4:07pm 25/07/2023
Tighter control on concerts: it is overdone?
By:Sin Chew Daily

It is hoped that the new guidance for performance will effectively fend off blacklisted artistes so that concerts can still be held in this country and make positive contribution towards our economy.

Last Friday night, Matty Healy, the lead singer of The 1975 band hailing from Manchester, UK, not only openly hit out at the Malaysian government’s unwavering attitude towards the LGBTQ community, but also provocatively kissed his band-mate Ross McDonald on stage, during the Good Vibes Festival performance at Sepang International Circuit.

Such actions are seen as taboo and against the law in Malaysia, and we are quite sure all the members of The 1975 band should have known about that before they arrived here.

Same-sex kisses which wouldn’t have raised an eyebrow at all in the West is a no-no in this country due to differences in our moral perception.

If foreign artistes wanted to perform in this country, they would have to respect our laws as well as convention.

The result of such an offensive display of indecency was that within 30 minutes after the show was abruptly ended, the culprits were expelled by the Malaysian authorities and were barred from re-entering the country in future.

Communications and Digital Minister Ahmad Fahmi Mohamed Fadzil announced on the following day that the show, initially scheduled to end only on Sunday, was canceled immediately, saying the Malaysian government would not tolerate any individual challenging our laws.

Rightly so, but how are we going to enhance the control of concerts by foreign artistes to prevent similar incidents from happening here again?

The Good Vibes Festival is in its tenth year in Malaysia this year.

This year’s event was supposed to last for three days from July 21 to 23. Unfortunately, Matty Healy went berserk and screwed things up on the opening night, forcing the government to instantly halt the show.

As a consequence, the organizers, audiences and even the food hawkers peddling outside the venue had to suffer unexpected losses because of his act, not to mention the other 42 artistes/bands lined up for the three-day music festival.

The organizers of Good Vibes Festival said the manager of The 1975 had pledged that members of the band would comply with the Malaysian “guidance,” but unfortunately they failed to honor the promise made.

Even Malaysia’s “drag queen” Carmen Rose was critical of Healy’s inappropriate behavior, saying his action would put the LBGTQ community in a tougher situation.

Perkasa’s response was the most aggressive. The organization has urged the digital and communications ministry to ban all concerts by foreign artistes’ in Malaysia, arguing that it was necessary to prevent things similar to The 1975 incident from poisoning the minds of our young people in future.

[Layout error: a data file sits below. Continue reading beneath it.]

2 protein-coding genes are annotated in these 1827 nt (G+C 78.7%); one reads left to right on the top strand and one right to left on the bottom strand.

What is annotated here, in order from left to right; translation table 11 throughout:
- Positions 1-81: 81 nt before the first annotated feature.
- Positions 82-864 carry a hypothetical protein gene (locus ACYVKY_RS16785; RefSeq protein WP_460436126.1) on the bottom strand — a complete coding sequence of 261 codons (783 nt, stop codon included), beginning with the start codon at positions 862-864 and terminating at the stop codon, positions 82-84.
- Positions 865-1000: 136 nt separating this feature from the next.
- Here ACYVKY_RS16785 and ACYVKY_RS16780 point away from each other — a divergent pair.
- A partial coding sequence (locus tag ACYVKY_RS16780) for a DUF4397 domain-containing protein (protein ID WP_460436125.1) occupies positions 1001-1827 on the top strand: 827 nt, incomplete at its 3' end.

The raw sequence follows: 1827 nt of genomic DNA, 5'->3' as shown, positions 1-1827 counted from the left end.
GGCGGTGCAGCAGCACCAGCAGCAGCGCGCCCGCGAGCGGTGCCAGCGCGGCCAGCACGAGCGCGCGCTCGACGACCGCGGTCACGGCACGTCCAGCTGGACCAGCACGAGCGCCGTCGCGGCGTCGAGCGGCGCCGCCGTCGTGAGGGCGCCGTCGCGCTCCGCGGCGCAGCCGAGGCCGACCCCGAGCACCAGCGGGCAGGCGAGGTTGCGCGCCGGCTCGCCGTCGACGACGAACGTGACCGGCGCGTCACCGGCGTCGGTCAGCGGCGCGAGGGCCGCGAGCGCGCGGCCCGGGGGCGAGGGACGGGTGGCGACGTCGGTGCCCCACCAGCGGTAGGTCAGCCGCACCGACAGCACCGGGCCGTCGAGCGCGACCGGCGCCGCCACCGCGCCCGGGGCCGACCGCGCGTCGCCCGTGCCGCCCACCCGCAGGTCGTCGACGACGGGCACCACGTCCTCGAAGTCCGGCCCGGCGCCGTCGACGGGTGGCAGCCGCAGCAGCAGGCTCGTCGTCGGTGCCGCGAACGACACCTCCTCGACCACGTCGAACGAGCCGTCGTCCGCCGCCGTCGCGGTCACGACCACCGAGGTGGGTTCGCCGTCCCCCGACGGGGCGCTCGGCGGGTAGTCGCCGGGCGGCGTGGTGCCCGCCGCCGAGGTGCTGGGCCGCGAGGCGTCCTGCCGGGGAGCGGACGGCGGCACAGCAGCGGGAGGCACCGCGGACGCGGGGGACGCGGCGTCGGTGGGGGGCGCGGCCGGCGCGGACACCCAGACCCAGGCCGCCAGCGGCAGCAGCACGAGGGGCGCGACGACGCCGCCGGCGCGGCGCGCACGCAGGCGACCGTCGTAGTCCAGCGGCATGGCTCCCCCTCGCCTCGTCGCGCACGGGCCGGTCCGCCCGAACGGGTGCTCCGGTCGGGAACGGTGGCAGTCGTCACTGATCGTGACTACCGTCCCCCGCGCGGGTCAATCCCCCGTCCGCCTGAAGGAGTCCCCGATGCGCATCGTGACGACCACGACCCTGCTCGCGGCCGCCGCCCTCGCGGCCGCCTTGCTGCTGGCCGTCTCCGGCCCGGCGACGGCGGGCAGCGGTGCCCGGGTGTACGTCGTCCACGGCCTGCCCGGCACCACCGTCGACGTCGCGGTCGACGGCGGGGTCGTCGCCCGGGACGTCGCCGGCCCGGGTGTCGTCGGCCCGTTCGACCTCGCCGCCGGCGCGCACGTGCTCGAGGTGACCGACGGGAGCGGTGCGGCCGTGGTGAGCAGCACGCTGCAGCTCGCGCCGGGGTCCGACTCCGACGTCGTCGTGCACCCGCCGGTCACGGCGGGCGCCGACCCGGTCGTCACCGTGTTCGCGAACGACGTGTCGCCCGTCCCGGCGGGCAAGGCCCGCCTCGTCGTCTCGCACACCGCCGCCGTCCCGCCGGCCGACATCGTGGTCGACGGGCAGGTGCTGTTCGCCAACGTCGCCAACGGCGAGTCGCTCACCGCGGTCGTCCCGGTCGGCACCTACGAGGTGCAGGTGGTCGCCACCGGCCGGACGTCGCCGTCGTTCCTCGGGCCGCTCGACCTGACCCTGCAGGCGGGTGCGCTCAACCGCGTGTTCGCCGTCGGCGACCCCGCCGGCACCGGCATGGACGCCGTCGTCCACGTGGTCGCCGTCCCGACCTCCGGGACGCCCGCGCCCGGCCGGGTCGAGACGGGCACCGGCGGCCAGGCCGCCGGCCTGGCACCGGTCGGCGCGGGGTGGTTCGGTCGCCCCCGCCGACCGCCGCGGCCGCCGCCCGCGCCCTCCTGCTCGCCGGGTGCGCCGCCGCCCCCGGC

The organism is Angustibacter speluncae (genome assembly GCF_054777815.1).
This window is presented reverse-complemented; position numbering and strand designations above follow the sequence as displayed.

That said, given the ubiquity of social media, it could be a tall order for the authorities to really prevent our young people from being poisoned by such indecencies, and we need to do this from the educational approach.

LGBTQ is outlawed in Malaysia, but stopping all foreign performers from putting up shows in this country is simply overdone, as this will hurt the country’s international reputation and image.

While we are against LGBTQ behavior, we simply should not ban all performers from coming here. Are we going to ban maestros in the likes of Plácido Domingo and José Carreras from staging their shows here as well?

By halting the concert just because of Healy’s ill behavior, the other 42 artistes and groups have been denied their opportunities to perform for music lovers here. Should everyone be punished just because of one man’s detestable act?

After this incident, minister Fahmi has asked JK-PUSPAL (Central Committee for Application for Filming and Performance by Foreign Artistes) to review the existing guidance for foreign artistes, including prior vetting of the performers’ list by the home ministry.

In the meantime, the organizers must also undertake to ensure proper behavior on the part of the artistes.

While it is impossible to stop foreign performers from going overboard on stage, it is hoped that the new guidance for performance will effectively fend off blacklisted artistes so that concerts can still be held in this country and make positive contribution towards our economy.

The unhappy incident during the Good Vibes Festival ought to be handled by the authorities as well as the industry. Politicians should at best leave the issue alone and not to exploit it to advance their own agendas.


The 1975
Good Vibes Festival


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